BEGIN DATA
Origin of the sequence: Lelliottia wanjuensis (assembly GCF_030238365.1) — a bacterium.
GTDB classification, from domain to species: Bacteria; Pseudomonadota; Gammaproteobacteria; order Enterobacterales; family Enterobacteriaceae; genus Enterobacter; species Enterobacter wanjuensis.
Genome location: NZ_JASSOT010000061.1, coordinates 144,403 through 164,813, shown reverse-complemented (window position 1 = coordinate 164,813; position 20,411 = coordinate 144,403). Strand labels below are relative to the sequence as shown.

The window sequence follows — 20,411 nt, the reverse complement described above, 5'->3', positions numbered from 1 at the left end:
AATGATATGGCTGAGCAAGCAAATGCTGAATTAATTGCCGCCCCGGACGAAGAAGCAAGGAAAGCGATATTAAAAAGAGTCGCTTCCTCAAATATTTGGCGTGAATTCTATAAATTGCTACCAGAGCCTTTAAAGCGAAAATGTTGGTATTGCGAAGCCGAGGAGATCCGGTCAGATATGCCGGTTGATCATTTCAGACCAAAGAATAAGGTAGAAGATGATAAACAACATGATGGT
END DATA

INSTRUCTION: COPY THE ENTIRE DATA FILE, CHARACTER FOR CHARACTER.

Origin of the sequence: Lelliottia wanjuensis (assembly GCF_030238365.1) — a bacterium.
GTDB classification, from domain to species: Bacteria; Pseudomonadota; Gammaproteobacteria; order Enterobacterales; family Enterobacteriaceae; genus Enterobacter; species Enterobacter wanjuensis.
Genome location: NZ_JASSOT010000061.1, coordinates 144,403 through 164,813, shown reverse-complemented (window position 1 = coordinate 164,813; position 20,411 = coordinate 144,403). Strand labels below are relative to the sequence as shown.

The window sequence follows — 20,411 nt, the reverse complement described above, 5'->3', positions numbered from 1 at the left end:
AATGATATGGCTGAGCAAGCAAATGCTGAATTAATTGCCGCCCCGGACGAAGAAGCAAGGAAAGCGATATTAAAAAGAGTCGCTTCCTCAAATATTTGGCGTGAATTCTATAAATTGCTACCAGAGCCTTTAAAGCGAAAATGTTGGTATTGCGAAGCCGAGGAGATCCGGTCAGATATGCCGGTTGATCATTTCAGACCAAAGAATAAGGTAGAAGATGATAAACAACATGATGGT